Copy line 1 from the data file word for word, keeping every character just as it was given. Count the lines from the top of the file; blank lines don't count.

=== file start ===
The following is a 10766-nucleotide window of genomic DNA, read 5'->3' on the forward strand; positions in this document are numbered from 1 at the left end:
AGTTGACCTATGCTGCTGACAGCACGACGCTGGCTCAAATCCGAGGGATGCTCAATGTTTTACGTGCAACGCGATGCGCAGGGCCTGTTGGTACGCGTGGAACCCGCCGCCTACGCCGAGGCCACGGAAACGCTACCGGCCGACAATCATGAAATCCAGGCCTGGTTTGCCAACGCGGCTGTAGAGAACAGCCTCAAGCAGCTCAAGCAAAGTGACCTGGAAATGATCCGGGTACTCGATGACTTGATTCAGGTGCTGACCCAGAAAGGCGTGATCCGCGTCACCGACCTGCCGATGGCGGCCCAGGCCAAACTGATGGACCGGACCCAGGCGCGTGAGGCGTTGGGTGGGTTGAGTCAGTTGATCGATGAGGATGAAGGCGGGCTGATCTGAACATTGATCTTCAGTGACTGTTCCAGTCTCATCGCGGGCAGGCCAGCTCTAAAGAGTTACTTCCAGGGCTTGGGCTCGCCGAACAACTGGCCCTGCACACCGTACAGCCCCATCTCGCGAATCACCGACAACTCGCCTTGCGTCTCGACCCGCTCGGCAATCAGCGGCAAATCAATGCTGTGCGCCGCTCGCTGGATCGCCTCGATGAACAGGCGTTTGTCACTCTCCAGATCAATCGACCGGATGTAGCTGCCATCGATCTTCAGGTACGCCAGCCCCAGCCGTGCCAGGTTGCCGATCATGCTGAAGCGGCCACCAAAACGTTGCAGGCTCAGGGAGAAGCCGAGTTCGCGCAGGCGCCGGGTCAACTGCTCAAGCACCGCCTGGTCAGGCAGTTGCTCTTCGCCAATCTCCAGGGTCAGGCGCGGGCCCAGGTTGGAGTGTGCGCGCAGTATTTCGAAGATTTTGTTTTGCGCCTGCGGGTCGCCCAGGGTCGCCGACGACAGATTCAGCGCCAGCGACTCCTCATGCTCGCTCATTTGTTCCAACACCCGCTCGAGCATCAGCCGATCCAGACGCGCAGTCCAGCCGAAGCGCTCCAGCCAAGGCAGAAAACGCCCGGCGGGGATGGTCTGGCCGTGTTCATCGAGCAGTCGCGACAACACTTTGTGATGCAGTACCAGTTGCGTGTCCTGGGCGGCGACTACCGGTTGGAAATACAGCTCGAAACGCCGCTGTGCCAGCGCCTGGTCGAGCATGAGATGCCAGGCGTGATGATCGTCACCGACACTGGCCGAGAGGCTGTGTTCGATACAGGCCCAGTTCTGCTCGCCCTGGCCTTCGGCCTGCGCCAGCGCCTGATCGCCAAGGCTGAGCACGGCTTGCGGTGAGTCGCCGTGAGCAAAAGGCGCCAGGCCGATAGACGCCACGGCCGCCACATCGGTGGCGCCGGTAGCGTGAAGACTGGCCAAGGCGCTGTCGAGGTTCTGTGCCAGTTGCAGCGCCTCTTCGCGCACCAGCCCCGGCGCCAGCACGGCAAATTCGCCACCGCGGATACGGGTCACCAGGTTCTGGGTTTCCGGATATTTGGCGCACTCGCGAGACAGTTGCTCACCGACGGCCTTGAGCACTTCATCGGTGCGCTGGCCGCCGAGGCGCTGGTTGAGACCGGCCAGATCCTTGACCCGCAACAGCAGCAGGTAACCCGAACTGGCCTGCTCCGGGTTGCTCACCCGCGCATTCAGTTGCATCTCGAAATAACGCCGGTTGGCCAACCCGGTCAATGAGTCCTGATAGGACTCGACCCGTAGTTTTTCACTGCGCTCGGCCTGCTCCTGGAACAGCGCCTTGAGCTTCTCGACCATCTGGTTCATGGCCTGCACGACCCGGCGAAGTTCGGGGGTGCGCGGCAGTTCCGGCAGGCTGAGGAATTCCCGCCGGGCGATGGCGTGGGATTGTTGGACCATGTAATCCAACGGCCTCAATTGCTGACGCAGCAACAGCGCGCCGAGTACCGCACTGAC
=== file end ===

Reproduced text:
The following is a 10766-nucleotide window of genomic DNA, read 5'->3' on the forward strand; positions in this document are numbered from 1 at the left end: